6. Tim F. says:

    Cahill will be out for WCQ and so logjam will be avoided for large stretch.

    • Gerald Foston says:

      The Red Bulls are off from 6/1 to 6/23 except for possible Open cup matches

  7. Adam M. says:

    I wouldn’t frame it that way, more of a 4-1-3-2 or a 4-1-2-3 depending on the moment. Here is what I am proposing:

    Henry-Cahill
    Espindola-Juninho-Alexander (Sam)
    Dax
    Back Four

    • Brain Guy says:

      I see. But I think Petke is still wary of anything tht looks like a narrow midfield. Also not sure if Espindola’s pace and open-field ball skills are sufficient to put him there. But they’re interesting ideas.

  8. Steve-o says:

    Can someone explain why the 4-3-3 didnt work? I didnt watch thise games but it seems like it should have worked in theory.

    • Super says:

      “Foreseeing the issue, Petke’s initial 4-3-3 formation aimed to alleviate the problem by pushing the burden of the team’s width play on the forward lines. It quickly proved ineffective; the Red Bulls went 1-3-2 in their first six games under the system”

      I guess out three midfielders in questions are not wingers and that is the only way this would work effectively, running up and down the sidelines

    • gigi says:

      The style was too predictable basically. Since there was no width to the attack, the defenses had a fairly easy time figuring them out.

  9. gigi says:

    Starting to think that NY should go with a striker for the 3rd Dp. Someone like Lisandro Lopez would be awesome next to Henry. Cahill playing in an attacking midfield role behind them with dax as a defensive mid. Espindola at left mid and Sam at right mid.That is a bunch of hardworking players with high soccer IQs. Drop Digao and get another center back who is starting material, maybe make a trade for Soumare. That would be an awesome team….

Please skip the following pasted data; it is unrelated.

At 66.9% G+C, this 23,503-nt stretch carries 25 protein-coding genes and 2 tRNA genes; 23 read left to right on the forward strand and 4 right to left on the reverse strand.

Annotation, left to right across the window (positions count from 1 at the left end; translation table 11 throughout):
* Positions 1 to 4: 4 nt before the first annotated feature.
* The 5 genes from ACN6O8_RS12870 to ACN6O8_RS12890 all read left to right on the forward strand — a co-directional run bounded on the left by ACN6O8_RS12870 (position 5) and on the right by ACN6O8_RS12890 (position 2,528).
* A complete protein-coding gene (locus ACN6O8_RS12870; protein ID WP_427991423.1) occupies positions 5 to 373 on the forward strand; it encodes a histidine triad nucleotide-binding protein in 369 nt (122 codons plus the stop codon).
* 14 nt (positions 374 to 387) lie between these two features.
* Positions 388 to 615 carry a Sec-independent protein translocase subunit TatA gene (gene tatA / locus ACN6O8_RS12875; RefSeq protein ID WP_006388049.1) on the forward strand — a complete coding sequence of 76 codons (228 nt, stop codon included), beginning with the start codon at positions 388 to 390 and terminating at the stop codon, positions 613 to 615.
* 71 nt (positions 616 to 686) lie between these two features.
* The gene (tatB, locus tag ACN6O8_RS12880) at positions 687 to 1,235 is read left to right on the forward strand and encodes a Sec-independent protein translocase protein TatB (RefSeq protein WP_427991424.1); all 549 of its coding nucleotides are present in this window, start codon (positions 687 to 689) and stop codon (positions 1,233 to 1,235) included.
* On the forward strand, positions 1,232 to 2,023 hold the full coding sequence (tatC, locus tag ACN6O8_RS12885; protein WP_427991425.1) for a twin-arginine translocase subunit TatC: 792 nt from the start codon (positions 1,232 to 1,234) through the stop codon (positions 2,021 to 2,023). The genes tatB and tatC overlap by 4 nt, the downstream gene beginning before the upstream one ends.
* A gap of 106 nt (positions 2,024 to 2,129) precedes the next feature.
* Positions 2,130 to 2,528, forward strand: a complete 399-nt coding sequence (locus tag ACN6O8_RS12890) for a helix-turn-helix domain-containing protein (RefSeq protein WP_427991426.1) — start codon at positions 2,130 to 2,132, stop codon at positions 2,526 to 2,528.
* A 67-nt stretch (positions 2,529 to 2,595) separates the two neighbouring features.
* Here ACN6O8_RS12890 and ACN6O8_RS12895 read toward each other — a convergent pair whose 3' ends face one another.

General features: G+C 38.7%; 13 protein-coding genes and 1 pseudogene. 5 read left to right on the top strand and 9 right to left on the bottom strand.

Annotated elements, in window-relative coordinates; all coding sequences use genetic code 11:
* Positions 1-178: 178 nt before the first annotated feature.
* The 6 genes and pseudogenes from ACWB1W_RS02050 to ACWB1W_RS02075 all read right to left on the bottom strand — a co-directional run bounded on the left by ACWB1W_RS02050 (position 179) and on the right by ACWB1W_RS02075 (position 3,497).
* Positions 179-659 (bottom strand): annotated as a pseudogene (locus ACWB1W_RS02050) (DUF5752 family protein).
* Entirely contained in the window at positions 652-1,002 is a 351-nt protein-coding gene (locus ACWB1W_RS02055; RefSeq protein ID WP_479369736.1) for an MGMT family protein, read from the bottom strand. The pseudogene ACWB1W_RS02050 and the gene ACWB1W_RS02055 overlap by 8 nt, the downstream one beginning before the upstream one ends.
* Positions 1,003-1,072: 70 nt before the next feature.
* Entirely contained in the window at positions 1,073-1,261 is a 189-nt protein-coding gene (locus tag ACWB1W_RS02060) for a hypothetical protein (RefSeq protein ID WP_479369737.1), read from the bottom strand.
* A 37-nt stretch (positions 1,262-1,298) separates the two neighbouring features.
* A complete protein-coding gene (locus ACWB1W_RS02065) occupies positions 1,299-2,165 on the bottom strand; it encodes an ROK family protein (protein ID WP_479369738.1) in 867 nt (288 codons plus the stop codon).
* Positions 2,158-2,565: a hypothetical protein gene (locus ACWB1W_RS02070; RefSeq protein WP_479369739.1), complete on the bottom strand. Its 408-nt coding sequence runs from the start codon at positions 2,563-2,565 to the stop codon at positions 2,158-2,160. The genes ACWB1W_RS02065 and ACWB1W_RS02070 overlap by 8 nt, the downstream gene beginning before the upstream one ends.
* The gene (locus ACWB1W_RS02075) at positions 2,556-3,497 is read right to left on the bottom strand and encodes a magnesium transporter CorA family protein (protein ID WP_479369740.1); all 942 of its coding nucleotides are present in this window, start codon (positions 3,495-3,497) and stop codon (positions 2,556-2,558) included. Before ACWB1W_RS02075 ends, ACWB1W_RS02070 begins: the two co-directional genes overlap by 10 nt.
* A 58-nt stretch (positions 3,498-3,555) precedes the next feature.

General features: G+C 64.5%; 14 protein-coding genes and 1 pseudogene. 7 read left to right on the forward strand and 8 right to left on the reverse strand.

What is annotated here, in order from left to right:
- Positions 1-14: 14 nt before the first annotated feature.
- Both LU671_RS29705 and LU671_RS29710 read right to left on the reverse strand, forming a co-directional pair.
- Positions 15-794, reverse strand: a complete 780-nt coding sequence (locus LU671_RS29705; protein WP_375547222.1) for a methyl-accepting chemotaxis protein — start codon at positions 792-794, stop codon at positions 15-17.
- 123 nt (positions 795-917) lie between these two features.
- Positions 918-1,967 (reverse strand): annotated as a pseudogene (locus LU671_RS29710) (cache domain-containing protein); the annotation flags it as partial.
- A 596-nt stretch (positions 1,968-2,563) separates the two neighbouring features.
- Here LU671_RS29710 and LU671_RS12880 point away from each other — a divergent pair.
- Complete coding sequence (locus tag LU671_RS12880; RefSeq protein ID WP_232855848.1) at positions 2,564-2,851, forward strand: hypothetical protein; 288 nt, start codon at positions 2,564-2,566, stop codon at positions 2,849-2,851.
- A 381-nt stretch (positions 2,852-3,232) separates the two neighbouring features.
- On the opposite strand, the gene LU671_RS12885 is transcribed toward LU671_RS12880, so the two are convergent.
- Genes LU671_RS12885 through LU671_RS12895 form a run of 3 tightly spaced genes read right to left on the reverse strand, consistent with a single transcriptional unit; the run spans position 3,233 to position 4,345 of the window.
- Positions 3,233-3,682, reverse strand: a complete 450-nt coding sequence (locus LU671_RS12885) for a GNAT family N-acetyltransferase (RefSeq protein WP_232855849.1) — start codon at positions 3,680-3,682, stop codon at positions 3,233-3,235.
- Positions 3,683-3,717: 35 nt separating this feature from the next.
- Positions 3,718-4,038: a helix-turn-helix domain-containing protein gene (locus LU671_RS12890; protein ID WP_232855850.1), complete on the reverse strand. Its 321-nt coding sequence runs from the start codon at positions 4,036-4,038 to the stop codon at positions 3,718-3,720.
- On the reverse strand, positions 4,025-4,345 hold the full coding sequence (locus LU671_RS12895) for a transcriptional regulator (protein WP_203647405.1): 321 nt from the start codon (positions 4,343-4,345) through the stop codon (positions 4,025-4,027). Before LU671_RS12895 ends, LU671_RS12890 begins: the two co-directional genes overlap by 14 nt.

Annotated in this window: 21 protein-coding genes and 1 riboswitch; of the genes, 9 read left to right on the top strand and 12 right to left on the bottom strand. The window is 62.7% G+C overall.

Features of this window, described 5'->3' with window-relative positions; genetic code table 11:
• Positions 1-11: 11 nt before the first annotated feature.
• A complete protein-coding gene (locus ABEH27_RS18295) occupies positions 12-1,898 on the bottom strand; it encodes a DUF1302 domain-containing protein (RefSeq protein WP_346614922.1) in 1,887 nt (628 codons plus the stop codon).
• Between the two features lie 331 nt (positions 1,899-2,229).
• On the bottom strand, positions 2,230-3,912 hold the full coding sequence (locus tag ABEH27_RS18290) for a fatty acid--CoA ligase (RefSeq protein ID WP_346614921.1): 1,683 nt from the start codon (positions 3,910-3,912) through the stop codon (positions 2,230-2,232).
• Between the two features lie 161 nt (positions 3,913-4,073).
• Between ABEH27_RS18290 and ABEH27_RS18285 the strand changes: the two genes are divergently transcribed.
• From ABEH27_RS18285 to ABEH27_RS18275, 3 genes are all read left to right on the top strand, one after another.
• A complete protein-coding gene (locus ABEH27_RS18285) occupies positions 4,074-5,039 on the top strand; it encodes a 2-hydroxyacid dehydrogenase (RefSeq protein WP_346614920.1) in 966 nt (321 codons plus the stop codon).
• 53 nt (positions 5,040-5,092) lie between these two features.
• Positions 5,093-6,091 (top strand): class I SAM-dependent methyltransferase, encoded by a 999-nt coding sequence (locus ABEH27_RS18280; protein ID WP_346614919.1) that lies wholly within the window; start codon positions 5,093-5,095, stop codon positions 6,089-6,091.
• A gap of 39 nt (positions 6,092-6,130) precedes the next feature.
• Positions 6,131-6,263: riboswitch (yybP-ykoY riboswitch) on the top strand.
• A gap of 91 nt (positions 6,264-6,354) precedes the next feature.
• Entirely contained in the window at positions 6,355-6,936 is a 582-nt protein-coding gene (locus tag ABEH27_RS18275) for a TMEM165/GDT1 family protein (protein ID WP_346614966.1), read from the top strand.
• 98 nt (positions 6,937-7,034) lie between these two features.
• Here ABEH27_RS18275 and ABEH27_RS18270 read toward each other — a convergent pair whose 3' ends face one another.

• Gerald Foston says:

      I don’t think Espy would be better than Steele at left mid, he has played better than I thought. I also don’t think Soumare would crack the backline though I would admit he would be a better option of the bench than an overpaid Digao

    • Andrew says:

      Nah, bro. RBNY need some width by signing a true winger, or possibly even 2. Can’t expect to rely on Steele(playing above his potential) and Alexander(realistically a CM, not a RM).

  10. dan says:

    If Juninho must start then why not a 4-4-1-1? Everton used Cahill there at times and he was VERY effective.

    ———Henry———–
    LM—–Cahill——–RM
    —-Juninho-McCarty—